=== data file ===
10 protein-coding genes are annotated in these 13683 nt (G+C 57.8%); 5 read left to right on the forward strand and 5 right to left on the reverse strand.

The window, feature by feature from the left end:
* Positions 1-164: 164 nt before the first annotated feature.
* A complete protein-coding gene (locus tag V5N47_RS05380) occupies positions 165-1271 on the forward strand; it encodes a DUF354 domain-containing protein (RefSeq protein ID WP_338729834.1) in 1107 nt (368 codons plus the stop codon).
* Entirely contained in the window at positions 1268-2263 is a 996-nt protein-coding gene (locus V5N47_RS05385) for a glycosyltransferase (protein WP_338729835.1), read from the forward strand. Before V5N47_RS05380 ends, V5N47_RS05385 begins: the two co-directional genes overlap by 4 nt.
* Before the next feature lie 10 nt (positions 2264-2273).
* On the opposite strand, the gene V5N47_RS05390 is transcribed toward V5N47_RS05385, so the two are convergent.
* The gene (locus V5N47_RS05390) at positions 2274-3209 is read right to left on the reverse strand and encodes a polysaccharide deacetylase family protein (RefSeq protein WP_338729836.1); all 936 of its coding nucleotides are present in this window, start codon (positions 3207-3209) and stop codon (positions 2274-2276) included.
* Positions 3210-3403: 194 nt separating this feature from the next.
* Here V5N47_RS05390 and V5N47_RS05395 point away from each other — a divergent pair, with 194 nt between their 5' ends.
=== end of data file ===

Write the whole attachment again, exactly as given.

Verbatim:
10 protein-coding genes are annotated in these 13683 nt (G+C 57.8%); 5 read left to right on the forward strand and 5 right to left on the reverse strand.

The window, feature by feature from the left end:
* Positions 1-164: 164 nt before the first annotated feature.
* A complete protein-coding gene (locus tag V5N47_RS05380) occupies positions 165-1271 on the forward strand; it encodes a DUF354 domain-containing protein (RefSeq protein ID WP_338729834.1) in 1107 nt (368 codons plus the stop codon).
* Entirely contained in the window at positions 1268-2263 is a 996-nt protein-coding gene (locus V5N47_RS05385) for a glycosyltransferase (protein WP_338729835.1), read from the forward strand. Before V5N47_RS05380 ends, V5N47_RS05385 begins: the two co-directional genes overlap by 4 nt.
* Before the next feature lie 10 nt (positions 2264-2273).
* On the opposite strand, the gene V5N47_RS05390 is transcribed toward V5N47_RS05385, so the two are convergent.
* The gene (locus V5N47_RS05390) at positions 2274-3209 is read right to left on the reverse strand and encodes a polysaccharide deacetylase family protein (RefSeq protein WP_338729836.1); all 936 of its coding nucleotides are present in this window, start codon (positions 3207-3209) and stop codon (positions 2274-2276) included.
* Positions 3210-3403: 194 nt separating this feature from the next.
* Here V5N47_RS05390 and V5N47_RS05395 point away from each other — a divergent pair, with 194 nt between their 5' ends.